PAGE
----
There are around 15 families who live permanently in self-made homes at the community garden site in Sipson and at least 100 others who regularly work at the site.
Eddie has been a resident for a year.
He would not reveal his surname or age, but was happy to explain how he became part of the Grow Heathrow family.
He joined after hearing about it through word of mouth.
"I'm now friends with them, I love the people who love here, this is my livelihood, it gives me purpose," he said.
"A lot of people have found they take great fulfillment out of skills we promote here; growing food, bike mechanics, communal living, learning to live with other people - all those different elements.
"The whole value system of this place is our intrinsic goal of community cooperation as opposed to intrinsic goals of individualism and financial gain."
The third runway campaigners and the Grow Heathrow supporters are not isolated to one political party.
"There's a huge political spectrum - right and left - that is against the third runway," explained Eddie.
"It's important that the Government and authorities don't paint us with a brush of radical squatters or other negative stereotypes.
"This project has within it other groups which you can't paint with that brush. For example, Hillingdon Friends of the Earth and campaign groups against the third runway such as HACAN.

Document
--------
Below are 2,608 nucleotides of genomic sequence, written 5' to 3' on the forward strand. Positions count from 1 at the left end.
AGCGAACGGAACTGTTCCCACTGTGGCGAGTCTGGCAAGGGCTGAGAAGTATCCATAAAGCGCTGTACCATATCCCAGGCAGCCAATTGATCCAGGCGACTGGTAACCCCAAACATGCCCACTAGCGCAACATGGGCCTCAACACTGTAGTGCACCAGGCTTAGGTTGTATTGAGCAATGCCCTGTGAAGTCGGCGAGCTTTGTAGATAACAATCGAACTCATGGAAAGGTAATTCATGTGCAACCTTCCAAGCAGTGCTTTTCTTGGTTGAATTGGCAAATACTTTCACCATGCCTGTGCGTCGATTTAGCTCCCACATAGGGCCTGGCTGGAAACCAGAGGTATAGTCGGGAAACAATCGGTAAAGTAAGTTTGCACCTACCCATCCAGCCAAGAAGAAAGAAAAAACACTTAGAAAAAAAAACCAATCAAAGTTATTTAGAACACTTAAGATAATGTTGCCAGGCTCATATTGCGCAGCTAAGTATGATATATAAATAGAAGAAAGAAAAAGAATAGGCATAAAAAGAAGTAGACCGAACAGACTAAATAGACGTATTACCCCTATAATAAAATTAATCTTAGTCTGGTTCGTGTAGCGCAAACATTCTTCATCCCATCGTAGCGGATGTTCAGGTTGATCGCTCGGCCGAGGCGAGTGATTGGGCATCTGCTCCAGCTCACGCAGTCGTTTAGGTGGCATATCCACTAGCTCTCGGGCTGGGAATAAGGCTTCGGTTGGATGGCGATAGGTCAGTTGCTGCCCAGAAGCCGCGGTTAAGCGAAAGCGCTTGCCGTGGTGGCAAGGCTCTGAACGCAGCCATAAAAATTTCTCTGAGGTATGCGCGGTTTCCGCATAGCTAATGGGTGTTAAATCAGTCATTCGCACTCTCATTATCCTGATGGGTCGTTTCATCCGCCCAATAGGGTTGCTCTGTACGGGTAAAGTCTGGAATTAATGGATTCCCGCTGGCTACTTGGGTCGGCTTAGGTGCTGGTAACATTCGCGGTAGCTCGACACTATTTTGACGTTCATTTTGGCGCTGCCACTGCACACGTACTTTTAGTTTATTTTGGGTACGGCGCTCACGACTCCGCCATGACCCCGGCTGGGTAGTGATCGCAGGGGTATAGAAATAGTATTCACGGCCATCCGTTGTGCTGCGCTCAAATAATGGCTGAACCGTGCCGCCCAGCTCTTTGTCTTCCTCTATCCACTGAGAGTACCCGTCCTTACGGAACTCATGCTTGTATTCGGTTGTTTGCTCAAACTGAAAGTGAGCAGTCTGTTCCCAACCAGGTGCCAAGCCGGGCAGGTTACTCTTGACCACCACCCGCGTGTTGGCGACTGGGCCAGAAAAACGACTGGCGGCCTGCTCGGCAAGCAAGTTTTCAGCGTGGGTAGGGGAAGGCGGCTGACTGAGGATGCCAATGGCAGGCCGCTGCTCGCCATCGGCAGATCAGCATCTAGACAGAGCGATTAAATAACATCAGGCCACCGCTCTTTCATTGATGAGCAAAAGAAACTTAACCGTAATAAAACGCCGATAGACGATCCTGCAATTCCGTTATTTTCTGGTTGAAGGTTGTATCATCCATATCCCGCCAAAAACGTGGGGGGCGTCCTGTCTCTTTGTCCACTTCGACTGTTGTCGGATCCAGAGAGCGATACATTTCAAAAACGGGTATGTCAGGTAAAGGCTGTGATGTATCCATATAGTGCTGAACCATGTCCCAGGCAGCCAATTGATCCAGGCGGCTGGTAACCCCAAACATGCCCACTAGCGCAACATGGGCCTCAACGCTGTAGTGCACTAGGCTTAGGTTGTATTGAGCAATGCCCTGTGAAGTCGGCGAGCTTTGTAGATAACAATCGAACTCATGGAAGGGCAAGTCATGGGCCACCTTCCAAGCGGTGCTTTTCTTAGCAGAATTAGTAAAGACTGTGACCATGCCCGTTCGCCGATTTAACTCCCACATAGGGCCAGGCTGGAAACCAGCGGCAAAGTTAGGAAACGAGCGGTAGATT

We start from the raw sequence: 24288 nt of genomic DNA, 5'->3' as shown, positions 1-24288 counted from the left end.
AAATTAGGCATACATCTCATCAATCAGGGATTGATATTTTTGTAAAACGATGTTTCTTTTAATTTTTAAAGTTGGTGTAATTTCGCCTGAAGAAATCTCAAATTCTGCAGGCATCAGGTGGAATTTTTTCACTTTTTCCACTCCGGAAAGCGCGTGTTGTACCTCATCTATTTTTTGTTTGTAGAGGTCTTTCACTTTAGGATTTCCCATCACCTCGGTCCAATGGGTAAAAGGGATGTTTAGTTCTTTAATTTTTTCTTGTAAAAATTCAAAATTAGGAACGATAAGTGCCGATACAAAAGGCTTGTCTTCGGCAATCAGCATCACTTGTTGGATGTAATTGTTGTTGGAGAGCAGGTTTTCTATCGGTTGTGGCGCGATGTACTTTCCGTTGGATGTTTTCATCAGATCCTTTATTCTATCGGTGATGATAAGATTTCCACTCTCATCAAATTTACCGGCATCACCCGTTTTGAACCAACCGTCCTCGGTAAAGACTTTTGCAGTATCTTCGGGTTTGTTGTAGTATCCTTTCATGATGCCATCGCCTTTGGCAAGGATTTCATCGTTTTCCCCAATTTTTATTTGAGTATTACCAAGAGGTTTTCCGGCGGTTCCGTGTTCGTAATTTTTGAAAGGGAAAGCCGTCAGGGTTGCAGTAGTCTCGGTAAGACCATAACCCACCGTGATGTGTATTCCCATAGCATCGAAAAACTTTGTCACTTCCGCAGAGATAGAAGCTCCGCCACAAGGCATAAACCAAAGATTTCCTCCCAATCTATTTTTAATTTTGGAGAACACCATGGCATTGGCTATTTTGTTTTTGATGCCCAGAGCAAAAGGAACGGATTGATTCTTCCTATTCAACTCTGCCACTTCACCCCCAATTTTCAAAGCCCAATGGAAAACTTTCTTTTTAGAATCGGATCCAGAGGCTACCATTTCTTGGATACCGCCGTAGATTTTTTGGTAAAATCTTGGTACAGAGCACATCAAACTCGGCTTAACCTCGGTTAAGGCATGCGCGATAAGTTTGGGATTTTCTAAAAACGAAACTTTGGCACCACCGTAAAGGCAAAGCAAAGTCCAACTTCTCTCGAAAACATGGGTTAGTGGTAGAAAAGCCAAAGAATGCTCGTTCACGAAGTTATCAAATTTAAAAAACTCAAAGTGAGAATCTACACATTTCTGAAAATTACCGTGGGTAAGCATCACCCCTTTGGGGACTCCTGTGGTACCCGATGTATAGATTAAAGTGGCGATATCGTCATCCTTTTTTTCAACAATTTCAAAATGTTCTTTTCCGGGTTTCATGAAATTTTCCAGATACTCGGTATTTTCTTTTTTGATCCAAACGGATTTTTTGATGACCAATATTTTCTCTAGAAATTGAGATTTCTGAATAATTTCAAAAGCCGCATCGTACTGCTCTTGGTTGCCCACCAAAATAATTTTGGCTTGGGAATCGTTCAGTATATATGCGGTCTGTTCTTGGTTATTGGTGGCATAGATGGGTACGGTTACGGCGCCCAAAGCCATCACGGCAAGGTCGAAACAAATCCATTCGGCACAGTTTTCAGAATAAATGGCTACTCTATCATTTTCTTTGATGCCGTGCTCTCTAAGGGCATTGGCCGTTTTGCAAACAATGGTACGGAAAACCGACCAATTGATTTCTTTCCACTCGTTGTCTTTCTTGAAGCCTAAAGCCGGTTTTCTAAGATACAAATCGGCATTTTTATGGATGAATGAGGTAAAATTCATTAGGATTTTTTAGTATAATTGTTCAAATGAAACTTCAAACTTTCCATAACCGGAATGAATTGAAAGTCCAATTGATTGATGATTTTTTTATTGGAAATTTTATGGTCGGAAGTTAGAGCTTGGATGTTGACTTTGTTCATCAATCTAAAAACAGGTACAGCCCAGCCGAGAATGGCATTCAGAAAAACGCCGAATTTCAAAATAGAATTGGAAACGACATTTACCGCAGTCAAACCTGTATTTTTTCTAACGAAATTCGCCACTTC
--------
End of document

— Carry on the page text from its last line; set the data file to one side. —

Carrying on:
"We have common ideas and motivation with them."
John Stewart from HACAN did a talk at the site yesterday (Thursday, August 14), explaining the successes of the campaign group so far.
"The government was unsuccessful in making the third runway happen," said Eddie.
"John said that's the first time the aviation industry has had such a crushing blow.
"That was a result of alliance and coalition between direct action and more formal campaign groups, plus using your civil rights to lobby and campaign where you can.
"That is visible in the demonstration here today.
"That coalition is very effective. It is politically very difficult and risky for them [the Government] to go ahead with this proposal."
The group wants "peaceful resistance" to the eviction threat.
Sipson resident Tracy Howard, 40, and her daughter Olivia Howard, 15, D-locked themselves to the site entrance by their neck as they sang along to songs coming from the other side of the gates.
As of 11.30am there was no sign of police or bailiffs.
Land owner Imran Malik made a brief appearance but refused to engage in conversation with squatters or media.